Aniah’s Law, named for Walt Harris’ late daughter, headed to a public vote

House Bill 131, aka Aniah’s Law, has passed its final hurdle in the Alabama state legislature. The proposed law, named for the late daughter…

By: Tim Bissell | 2 years ago
Aniah’s Law, named for Walt Harris’ late daughter, headed to a public vote
Bloody Elbow 2.0 | Anton Tabuena

House Bill 131, aka Aniah’s Law, has passed its final hurdle in the Alabama state legislature. The proposed law, named for the late daughter of UFC heavyweight Walt Harris, will now go to a public vote.

After passing the a state Senate vote the law had been sent back to the House of Representatives for a vote on changes to the text of the law. The House vote succeeded and now the bill will face a public ballot, likely in 2022. Because the law represents a constitutional amendment it does not require assent from the sitting Governor.

If the bill is ratified by voters judges in Alabama will be given more power to deny bail to people accused of various crimes. Currently the state’s constitution states that everyone has a right to bail except those accused of capital crimes (crimes which carry the possibility of the death penalty).

The amendment would make it so judges are permitted to hold individuals without bail if they have been accused of capital murder, murder, kidnapping in the first degree, sexual torture, domestic violence in the first degree, human trafficking in the first degree, robbery in the first degree, terrorism when the specified offence is a Class A felony other than murder, and aggravated child abuse of a child under the age of six.

The law is informally named for Aniah Blanchard, who was abducted and murdered in October 2019. She was 19-years-old. Ibraheem Yazeed has been charged with her homicide and is now awaiting trial. If found guilty he faces the possibility of the death sentence.

When Yazeed was arrested for Blanchard’s killing he was out on bail for an unrelated crime. In January 2019 Yazeed was charged with kidnapping and attempted murder after an alleged incident in which an elderly man was held against his will in a hotel room and severely beaten.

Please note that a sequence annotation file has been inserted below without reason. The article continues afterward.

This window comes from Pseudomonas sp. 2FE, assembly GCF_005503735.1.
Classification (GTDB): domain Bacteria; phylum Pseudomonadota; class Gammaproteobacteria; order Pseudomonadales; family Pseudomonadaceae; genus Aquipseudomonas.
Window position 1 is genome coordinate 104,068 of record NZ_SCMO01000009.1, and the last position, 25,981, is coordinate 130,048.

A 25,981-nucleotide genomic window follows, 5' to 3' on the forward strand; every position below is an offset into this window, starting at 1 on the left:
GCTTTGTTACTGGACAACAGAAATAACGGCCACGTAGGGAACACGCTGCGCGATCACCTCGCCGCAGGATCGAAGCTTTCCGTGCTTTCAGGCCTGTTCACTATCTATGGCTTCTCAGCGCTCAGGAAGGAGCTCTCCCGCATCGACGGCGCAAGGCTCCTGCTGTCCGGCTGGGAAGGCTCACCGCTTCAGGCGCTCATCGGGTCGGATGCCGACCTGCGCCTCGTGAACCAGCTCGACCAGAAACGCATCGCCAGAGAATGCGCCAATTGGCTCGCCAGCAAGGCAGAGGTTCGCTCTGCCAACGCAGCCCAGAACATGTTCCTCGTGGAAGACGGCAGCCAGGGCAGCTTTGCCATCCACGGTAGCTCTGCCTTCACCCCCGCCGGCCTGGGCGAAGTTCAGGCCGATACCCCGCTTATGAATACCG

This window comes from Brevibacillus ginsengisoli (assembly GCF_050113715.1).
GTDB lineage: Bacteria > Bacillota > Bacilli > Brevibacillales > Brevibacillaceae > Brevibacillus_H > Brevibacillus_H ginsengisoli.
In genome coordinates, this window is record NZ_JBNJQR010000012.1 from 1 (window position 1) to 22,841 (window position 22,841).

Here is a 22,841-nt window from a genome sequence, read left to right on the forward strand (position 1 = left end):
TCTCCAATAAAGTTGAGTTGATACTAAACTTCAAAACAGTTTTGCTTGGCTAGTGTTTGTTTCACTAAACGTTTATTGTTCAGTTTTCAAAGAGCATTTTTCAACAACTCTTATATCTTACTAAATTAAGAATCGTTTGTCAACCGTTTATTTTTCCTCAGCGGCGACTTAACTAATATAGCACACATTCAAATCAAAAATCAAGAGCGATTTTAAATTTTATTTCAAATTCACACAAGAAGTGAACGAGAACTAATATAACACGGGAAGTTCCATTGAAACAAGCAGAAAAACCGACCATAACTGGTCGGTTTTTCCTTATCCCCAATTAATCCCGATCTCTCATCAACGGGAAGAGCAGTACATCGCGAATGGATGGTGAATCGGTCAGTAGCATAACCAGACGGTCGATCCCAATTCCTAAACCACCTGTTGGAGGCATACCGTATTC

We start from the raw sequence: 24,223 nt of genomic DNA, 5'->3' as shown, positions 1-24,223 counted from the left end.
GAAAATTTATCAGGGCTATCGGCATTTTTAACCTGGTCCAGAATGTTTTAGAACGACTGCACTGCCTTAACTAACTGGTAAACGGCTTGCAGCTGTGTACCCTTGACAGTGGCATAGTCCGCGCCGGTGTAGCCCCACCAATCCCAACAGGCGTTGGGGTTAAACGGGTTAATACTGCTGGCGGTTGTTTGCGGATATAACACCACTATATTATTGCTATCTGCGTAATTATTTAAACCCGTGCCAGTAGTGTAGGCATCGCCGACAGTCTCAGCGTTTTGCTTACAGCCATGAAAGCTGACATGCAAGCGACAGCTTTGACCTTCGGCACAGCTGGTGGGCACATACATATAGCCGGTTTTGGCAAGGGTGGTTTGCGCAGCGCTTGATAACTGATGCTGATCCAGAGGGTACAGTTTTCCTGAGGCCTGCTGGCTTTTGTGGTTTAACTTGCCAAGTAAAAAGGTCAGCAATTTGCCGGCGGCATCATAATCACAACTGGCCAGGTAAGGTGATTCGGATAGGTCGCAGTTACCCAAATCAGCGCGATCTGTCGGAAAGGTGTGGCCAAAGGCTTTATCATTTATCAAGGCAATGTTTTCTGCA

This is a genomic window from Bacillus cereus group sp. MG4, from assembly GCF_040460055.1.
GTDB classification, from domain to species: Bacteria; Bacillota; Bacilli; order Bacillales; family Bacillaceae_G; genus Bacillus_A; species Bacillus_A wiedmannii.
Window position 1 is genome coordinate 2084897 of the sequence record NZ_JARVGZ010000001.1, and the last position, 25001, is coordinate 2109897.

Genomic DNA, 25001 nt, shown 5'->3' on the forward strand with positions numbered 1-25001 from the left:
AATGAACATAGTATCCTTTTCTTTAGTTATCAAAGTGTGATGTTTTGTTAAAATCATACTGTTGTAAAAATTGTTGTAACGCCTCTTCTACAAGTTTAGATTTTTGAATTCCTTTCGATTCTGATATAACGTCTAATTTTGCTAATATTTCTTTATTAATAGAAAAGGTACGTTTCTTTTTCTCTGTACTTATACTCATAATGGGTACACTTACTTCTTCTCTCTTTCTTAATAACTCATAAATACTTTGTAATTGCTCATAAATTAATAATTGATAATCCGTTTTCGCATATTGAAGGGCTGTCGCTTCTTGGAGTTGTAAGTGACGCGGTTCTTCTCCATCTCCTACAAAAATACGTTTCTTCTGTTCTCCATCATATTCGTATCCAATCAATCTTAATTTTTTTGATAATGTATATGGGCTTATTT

Those crimes did not carry a potential capital sentence so Yazeed was released from custody on a $280,000 bond. Aniah’s Law would have made it legal for Yazeed to be held indefinitely while he awaited trial.

Harris and his family campaigned for this change to the constitution. “This wasn’t just about Aniah or for Aniah,” Harris said (per WBRC). “This was for everyone. I can’t even tell you how happy I am knowing that my daughter gave her life for this.”

“I’m sure there are judges out there that are like ‘hey this person should not have a bond, but I don’t have any laws that say that’s ok for me to do,’” Harris continued. “It’s for someone that everyone clearly knows this person should not be out of the street because they are going to re-offend. They are going to re-offend or they have committed such a violent crime, they just shouldn’t be out.”

Harris also told WBRC that he will be working hard to convince voters to vote yes on Aniah’s Law whenever the ballot measure comes around.

“That is my mission now,” he said. “To make sure everyone knows that when they are going to vote, it is on the ballot. I don’t think I will ever feel like I can breathe again, but at least I will feel like my daughter didn’t die for nothing. That she gave her life to save other lives.”

The Alabama chapter of the American Civil Liberties Union has expressed concerns about the bill. The ACLU has warned that, if enacted, the bill “would result in significantly widening Alabama’s detention net.”

According to Prison Policy Initiative Alabama has one of the highest incarceration rates in the world with 946 per 100,000 people being held in prisons, jails, immigration detention centers and juvenile justice facilities. This number is far higher than the overall incarceration rate of the US (698) and any other nation state in the world. The non-US states with the highest incarceration rates are El Salvador (614), Turkmenistan (583) and Cuba (510).

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About the author
Tim Bissell
Tim Bissell

Tim Bissell is a writer, editor and deputy site manager for Bloody Elbow. He has covered combat sports since 2015. Tim covers news and events and has also written longform and investigative pieces. Among Tim's specialties are the intersections between crime and combat sports. Tim has also covered head trauma, concussions and CTE in great detail.

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